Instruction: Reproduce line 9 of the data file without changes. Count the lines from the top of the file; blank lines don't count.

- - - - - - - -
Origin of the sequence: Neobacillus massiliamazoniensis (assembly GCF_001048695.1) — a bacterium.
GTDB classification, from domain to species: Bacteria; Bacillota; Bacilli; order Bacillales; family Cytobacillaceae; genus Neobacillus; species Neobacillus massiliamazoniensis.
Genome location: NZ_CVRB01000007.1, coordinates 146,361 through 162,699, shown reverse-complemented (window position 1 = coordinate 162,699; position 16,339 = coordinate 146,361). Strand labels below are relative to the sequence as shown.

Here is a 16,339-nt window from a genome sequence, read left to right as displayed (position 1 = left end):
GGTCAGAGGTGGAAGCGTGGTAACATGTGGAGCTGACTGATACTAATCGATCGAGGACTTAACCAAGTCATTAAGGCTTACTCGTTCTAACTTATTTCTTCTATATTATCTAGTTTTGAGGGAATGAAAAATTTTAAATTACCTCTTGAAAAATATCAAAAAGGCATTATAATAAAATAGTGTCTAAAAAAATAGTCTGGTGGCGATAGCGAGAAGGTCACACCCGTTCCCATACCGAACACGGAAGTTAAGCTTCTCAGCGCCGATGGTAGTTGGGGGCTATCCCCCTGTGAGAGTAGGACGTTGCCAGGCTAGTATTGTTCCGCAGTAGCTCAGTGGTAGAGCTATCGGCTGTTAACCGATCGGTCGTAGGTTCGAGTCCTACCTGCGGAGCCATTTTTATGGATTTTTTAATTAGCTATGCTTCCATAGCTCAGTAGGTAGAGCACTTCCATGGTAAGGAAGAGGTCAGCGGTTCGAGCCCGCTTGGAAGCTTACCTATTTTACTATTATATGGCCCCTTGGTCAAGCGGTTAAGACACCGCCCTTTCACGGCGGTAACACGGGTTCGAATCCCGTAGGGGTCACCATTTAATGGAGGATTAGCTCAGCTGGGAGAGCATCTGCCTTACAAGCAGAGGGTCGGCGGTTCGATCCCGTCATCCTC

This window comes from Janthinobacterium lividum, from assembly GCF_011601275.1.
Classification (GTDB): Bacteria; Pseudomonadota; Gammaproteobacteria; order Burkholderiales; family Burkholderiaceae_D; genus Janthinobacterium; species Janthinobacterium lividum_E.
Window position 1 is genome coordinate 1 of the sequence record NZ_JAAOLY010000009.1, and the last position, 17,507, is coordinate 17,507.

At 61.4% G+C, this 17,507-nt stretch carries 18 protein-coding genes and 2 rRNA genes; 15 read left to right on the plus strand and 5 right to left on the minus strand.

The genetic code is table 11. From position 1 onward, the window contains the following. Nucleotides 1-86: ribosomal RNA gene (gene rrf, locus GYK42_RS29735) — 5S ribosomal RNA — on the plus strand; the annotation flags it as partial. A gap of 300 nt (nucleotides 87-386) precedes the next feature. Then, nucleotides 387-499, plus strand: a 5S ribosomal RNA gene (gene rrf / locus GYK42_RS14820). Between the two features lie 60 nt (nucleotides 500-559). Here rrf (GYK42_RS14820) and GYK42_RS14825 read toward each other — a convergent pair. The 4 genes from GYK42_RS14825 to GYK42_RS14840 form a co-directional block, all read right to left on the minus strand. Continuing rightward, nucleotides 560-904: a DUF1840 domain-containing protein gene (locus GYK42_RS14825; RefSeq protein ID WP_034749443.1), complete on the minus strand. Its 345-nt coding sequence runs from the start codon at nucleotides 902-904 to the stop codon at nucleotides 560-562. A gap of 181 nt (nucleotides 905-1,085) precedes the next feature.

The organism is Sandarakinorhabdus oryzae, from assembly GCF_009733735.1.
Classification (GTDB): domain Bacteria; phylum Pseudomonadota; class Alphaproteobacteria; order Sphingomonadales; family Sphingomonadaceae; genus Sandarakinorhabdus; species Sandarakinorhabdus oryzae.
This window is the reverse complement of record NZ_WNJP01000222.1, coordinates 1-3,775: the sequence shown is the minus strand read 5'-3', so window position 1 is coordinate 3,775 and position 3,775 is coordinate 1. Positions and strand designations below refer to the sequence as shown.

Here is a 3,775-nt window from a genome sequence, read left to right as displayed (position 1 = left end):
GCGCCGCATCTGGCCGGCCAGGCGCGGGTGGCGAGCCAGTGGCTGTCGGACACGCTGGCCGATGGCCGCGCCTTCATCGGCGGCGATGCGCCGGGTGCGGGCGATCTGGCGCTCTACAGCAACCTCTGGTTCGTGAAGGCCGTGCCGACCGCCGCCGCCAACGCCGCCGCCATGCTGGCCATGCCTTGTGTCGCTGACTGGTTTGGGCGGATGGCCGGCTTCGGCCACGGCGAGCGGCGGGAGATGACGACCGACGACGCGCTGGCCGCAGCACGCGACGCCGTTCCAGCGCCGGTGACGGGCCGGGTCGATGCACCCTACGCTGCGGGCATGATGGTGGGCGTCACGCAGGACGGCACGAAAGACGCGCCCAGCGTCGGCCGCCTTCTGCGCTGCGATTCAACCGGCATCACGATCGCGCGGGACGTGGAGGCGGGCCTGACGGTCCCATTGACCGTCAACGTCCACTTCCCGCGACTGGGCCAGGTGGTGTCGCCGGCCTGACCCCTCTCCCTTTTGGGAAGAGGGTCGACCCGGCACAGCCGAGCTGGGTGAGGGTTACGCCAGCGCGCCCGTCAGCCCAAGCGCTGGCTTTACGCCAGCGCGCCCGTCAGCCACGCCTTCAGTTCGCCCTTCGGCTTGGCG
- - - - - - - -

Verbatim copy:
At 61.4% G+C, this 17,507-nt stretch carries 18 protein-coding genes and 2 rRNA genes; 15 read left to right on the plus strand and 5 right to left on the minus strand.